India’s Mehair Adds Sirius Hydrogen VTOL Aircraft to New Fleet Plans

Indian seaplane operator Mehair has confirmed a provisional sales agreement for up to 100 of Sirius Aviation’s in-development hydrogen-powered VTOL aircraft. The deal announced this week covers firm orders for 50 of the aircraft and options for another 50, which Sirius said are collectively worth $400 million (implying a per-aircraft price tag of $4 million).

According to the Swiss start-up, Mumbai-based Mehair will “oversee” the assembly of 50 of the aircraft in India, as well as 1,400 hydrogen “fan jet” propulsion units, 50 fuel cell powertrains, and 10 hydrogen generation units. Sirius has not said how it expects to establish production in India.

The company is developing two variants of the hydrogen-electric VTOL design. The private-use Sirius Business Jet will accommodate one pilot and up to three passengers and have an anticipated flight range of 1,150 miles (1,850 kilometers), whereas the larger Sirius Millennium Jet seats up to five passengers and can fly just over half that distance, with a range of 650 miles (1,050 kilometers). Both versions should be able to fly at altitudes of up to 30,000 feet at a cruise speed of 323 mph (520 kph).

The Sirius Jet’s propulsion system uses hydrogen fuel cells to power 28 electric ducted fans, 20 of which are mounted to the aircraft’s main wing while eight are in the canard. This ducted-fan concept is somewhat reminiscent of the battery-electric Lilium Jet, although Sirius has incorporated a distinctive V-shaped tail whereas Lilium opted to mount the wing at the rear of the fuselage.


According to Sirius, several large industrial partners have been lined up to support the program, including BMW’s Designworks team, Leonardo’s aerostructures division, Israel Aerospace Industries (IAI), and the Sauber Group Formula 1 operation. In January, the company unveiled its hydrogen-electric ducted fan propulsion system and it says it aims to roll out prototypes of the aircraft in 2025.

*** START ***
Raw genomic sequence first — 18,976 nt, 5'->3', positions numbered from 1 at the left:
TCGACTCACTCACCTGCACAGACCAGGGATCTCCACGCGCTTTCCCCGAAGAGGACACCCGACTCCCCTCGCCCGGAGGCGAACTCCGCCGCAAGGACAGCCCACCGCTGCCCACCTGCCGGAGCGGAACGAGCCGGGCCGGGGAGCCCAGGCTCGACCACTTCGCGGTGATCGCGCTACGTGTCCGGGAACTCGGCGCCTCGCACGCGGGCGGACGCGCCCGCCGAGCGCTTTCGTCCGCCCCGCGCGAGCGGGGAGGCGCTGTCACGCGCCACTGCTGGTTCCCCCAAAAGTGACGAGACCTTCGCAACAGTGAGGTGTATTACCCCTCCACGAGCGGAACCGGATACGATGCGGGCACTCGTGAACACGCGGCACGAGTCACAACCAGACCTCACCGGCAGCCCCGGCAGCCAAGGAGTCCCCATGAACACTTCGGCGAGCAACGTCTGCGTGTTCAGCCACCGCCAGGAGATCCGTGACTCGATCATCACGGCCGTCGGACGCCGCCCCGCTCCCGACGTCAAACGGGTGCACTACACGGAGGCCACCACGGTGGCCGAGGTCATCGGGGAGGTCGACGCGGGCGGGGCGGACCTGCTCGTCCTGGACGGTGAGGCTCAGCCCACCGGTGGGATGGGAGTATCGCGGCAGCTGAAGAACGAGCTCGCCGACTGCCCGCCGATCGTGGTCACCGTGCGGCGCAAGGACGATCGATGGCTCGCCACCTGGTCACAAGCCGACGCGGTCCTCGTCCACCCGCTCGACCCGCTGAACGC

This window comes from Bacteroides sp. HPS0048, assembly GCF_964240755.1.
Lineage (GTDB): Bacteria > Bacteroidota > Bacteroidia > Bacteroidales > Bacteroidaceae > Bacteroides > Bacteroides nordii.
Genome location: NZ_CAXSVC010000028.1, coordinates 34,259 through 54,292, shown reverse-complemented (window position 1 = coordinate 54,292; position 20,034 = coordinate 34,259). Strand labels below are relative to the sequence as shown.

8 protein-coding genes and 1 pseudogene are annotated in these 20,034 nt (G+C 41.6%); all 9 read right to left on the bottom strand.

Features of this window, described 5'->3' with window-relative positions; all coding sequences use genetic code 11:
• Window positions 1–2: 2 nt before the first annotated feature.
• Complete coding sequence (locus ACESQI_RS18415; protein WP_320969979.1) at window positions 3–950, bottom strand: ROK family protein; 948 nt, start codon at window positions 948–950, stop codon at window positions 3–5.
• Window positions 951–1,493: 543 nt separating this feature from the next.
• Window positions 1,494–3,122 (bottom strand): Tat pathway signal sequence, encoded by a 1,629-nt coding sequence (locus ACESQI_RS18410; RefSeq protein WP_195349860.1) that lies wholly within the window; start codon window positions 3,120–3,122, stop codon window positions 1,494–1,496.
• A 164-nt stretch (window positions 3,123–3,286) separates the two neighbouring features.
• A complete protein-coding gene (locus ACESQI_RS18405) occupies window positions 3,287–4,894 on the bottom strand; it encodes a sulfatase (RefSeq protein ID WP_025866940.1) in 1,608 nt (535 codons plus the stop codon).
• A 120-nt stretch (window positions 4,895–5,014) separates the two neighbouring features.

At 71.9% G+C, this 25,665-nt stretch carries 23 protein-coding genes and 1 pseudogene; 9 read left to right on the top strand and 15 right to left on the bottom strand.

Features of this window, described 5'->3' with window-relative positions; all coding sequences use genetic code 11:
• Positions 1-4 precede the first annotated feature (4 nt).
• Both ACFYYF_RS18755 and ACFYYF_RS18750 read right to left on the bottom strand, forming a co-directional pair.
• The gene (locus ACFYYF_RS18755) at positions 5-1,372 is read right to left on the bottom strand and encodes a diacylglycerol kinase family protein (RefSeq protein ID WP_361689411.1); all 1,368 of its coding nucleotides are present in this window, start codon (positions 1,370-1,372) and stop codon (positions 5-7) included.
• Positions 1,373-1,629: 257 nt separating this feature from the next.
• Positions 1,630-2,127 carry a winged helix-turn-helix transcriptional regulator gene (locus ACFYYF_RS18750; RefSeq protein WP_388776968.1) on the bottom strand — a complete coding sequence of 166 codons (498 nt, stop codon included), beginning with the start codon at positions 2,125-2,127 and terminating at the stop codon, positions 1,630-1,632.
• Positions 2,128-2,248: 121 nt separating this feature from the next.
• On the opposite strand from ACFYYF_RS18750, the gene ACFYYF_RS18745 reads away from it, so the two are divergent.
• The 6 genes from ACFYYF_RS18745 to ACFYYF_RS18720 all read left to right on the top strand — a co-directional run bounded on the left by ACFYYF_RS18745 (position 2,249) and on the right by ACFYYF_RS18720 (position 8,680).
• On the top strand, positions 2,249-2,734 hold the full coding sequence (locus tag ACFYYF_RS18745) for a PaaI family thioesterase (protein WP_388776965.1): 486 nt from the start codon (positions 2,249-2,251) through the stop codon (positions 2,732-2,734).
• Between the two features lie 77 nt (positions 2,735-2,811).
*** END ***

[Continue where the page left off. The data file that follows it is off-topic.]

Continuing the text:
For now, the cost of developing the new aircraft is being entirely supported by Sirius CEO Alexey Popov. He told AIN that his family business FED Joint Stock Company in Ukraine produces aircraft components and parts for companies including IAI and Pratt & Whitney, having previously been closely involved in design work for Antonov. According to him, certification costs can be kept to no more than $250 million, based on a projected timeline of no more than 12 months to build the first prototype and another six months for flight testing.

Mehair already has other options for modernizing its fleet, which is currently based on amphibious versions of the Cessna Grand Caravan utility aircraft. In January, the company signed an agreement with ZeroAvia to buy up to 20 of its ZA600 hydrogen propulsion system, which it plans to use to convert 10 of the Caravans. In July 2023, Mehair signed a contract covering orders and options for up to 50 of Jekta’s planned electric-powered PHA-ZE 100 amphibious aircraft.

As well as being involved in the manufacturing process for Sirius aircraft produced in India, Mehair said it also expects to develop franchise models for sales and support of the product. The company also aims to develop vertiports and liquid hydrogen refueling facilities, as well as provide training and maintenance for other operators.

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